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Title: Managing religious heritage : competing discourses of hertitage and conflicts in cultural heritage management : a case study of Lamphun, Northern Thailand
Author: Saengphueng, Sasitsaya
ISNI:       0000 0004 2721 9248
Awarding Body: University of York
Current Institution: University of York
Date of Award: 2011
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The nature of heritage is dissonant and heritage is likely to be part of conflicts or politics within and between classes, communities, ethnicity, identities or nations. One of the significant heritage debates is the presence of the Western Authorised Heritage Discourse (ARD) in non-Western societies, which may lead to tensions between stakeholders in heritage management. Heritage management in Non-Western countries at times sits in a complex web of conflicts due to the existence of competing discourses that shape the way cultural heritage is interpreted and managed. This research explores how different heritage interest groups perceive 'cultural heritage' and respond to tensions in heritage management arising from the competing ideologies underpinning heritage management by mapping conflicts over heritage issues at the city of Lamphun in Northern Thailand. There are different types of meanings and values attached to Lamphun's cultural heritage as a consequence of the coexistence of at least three major discourses: the traditional Buddhist/animistic worldview, the royalist- nationalist discourse and the Western AHD. This research has shown that while Western hegemony does exist, other competing discourses are equally influential. Heritage management will never be free of values or politics. In a place where management or administration is centralised, the parties that deliver globalised heritage practices are likely to be government agencies and experts. However, the outcomes of the implementation of these protocols, procedures or practices are often counterbalanced by traditional practices performed by locals and negotiations are necessary. The relationship between parties that adhere to different heritage discourses is in fact on a continuum. Heritage is defined and re-defined by a range of communities as they negotiate their identities and sense of place. These negotiations will have ongoing influences and will change not only the content of heritage discourses but also which discourses are given power and legitimacy. Heritage management, thus, should be a dynamic practice. Even the dominant discourses can change over time. Thus, it is difficult to define a single or 'best' set of practices that are held to be 'universally true'.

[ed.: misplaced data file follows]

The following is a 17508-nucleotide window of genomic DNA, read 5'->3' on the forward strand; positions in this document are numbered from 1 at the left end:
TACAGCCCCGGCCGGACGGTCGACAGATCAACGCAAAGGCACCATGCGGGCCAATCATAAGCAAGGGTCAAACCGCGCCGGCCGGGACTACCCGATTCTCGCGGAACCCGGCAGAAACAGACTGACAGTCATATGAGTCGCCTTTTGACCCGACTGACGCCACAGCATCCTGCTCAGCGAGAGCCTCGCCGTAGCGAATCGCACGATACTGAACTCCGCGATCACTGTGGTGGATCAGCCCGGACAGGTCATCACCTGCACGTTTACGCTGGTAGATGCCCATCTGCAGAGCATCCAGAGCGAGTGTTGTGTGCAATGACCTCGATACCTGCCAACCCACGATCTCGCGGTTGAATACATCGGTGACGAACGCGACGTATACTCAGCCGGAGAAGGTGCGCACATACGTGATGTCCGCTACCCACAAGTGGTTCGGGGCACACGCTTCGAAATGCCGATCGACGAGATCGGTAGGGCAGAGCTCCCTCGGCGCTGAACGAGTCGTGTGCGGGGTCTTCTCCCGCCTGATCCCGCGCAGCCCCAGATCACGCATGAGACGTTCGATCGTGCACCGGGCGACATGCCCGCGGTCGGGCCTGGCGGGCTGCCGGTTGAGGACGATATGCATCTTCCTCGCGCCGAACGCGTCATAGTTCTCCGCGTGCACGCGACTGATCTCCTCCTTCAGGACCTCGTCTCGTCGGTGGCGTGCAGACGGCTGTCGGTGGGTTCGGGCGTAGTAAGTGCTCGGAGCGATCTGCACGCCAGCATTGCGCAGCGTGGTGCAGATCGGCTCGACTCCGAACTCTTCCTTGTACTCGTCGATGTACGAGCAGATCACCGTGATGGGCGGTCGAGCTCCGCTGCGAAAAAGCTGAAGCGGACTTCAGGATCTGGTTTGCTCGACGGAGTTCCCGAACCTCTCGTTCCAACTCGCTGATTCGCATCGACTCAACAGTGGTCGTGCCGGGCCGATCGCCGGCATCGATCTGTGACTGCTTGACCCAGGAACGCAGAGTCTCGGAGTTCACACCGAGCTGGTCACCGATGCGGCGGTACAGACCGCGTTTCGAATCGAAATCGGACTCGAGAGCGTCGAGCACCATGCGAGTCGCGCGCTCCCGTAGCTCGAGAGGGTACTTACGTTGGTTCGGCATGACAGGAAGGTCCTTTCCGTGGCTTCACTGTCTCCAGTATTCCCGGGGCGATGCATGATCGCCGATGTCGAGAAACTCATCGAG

Supervisor: Not available Sponsor: Not available
Qualification Name: Thesis (Ph.D.) Qualification Level: Doctoral
EThOS ID:  DOI: Not available